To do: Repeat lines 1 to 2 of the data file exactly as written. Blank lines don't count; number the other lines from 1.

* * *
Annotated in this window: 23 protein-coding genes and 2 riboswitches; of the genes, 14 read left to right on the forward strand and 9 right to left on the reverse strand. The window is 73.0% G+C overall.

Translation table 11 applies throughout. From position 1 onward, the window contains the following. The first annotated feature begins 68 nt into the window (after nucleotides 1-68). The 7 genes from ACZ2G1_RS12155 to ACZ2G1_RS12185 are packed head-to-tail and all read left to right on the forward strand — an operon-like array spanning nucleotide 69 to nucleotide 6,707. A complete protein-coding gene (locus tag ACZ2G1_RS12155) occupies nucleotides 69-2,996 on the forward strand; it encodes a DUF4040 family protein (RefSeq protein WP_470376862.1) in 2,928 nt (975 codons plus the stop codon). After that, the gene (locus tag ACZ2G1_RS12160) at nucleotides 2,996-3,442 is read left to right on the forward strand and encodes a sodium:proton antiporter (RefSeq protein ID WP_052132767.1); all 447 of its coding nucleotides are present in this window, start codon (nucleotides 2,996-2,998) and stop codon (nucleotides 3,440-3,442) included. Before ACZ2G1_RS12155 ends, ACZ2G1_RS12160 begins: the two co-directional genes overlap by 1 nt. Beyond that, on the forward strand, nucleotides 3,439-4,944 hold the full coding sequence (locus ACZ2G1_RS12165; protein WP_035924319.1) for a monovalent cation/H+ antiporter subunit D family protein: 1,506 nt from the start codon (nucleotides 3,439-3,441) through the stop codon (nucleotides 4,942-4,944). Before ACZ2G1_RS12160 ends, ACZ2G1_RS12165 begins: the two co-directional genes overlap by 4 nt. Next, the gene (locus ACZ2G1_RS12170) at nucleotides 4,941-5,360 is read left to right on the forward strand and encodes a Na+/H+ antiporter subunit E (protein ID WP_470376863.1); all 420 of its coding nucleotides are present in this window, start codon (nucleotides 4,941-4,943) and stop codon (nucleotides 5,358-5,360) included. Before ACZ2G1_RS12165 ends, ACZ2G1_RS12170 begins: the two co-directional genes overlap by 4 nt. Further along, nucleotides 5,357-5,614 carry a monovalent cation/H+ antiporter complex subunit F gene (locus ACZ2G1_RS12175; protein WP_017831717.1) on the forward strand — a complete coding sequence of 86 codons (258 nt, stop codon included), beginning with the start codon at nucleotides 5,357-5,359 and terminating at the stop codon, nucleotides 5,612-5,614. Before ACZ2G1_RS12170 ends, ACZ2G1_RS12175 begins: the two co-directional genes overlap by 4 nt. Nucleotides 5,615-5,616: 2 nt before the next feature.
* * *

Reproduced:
Annotated in this window: 23 protein-coding genes and 2 riboswitches; of the genes, 14 read left to right on the forward strand and 9 right to left on the reverse strand. The window is 73.0% G+C overall.

Translation table 11 applies throughout. From position 1 onward, the window contains the following. The first annotated feature begins 68 nt into the window (after nucleotides 1-68). The 7 genes from ACZ2G1_RS12155 to ACZ2G1_RS12185 are packed head-to-tail and all read left to right on the forward strand — an operon-like array spanning nucleotide 69 to nucleotide 6,707. A complete protein-coding gene (locus tag ACZ2G1_RS12155) occupies nucleotides 69-2,996 on the forward strand; it encodes a DUF4040 family protein (RefSeq protein WP_470376862.1) in 2,928 nt (975 codons plus the stop codon). After that, the gene (locus tag ACZ2G1_RS12160) at nucleotides 2,996-3,442 is read left to right on the forward strand and encodes a sodium:proton antiporter (RefSeq protein ID WP_052132767.1); all 447 of its coding nucleotides are present in this window, start codon (nucleotides 2,996-2,998) and stop codon (nucleotides 3,440-3,442) included. Before ACZ2G1_RS12155 ends, ACZ2G1_RS12160 begins: the two co-directional genes overlap by 1 nt. Beyond that, on the forward strand, nucleotides 3,439-4,944 hold the full coding sequence (locus ACZ2G1_RS12165; protein WP_035924319.1) for a monovalent cation/H+ antiporter subunit D family protein: 1,506 nt from the start codon (nucleotides 3,439-3,441) through the stop codon (nucleotides 4,942-4,944). Before ACZ2G1_RS12160 ends, ACZ2G1_RS12165 begins: the two co-directional genes overlap by 4 nt. Next, the gene (locus ACZ2G1_RS12170) at nucleotides 4,941-5,360 is read left to right on the forward strand and encodes a Na+/H+ antiporter subunit E (protein ID WP_470376863.1); all 420 of its coding nucleotides are present in this window, start codon (nucleotides 4,941-4,943) and stop codon (nucleotides 5,358-5,360) included. Before ACZ2G1_RS12165 ends, ACZ2G1_RS12170 begins: the two co-directional genes overlap by 4 nt. Further along, nucleotides 5,357-5,614 carry a monovalent cation/H+ antiporter complex subunit F gene (locus ACZ2G1_RS12175; protein WP_017831717.1) on the forward strand — a complete coding sequence of 86 codons (258 nt, stop codon included), beginning with the start codon at nucleotides 5,357-5,359 and terminating at the stop codon, nucleotides 5,612-5,614. Before ACZ2G1_RS12170 ends, ACZ2G1_RS12175 begins: the two co-directional genes overlap by 4 nt. Nucleotides 5,615-5,616: 2 nt before the next feature.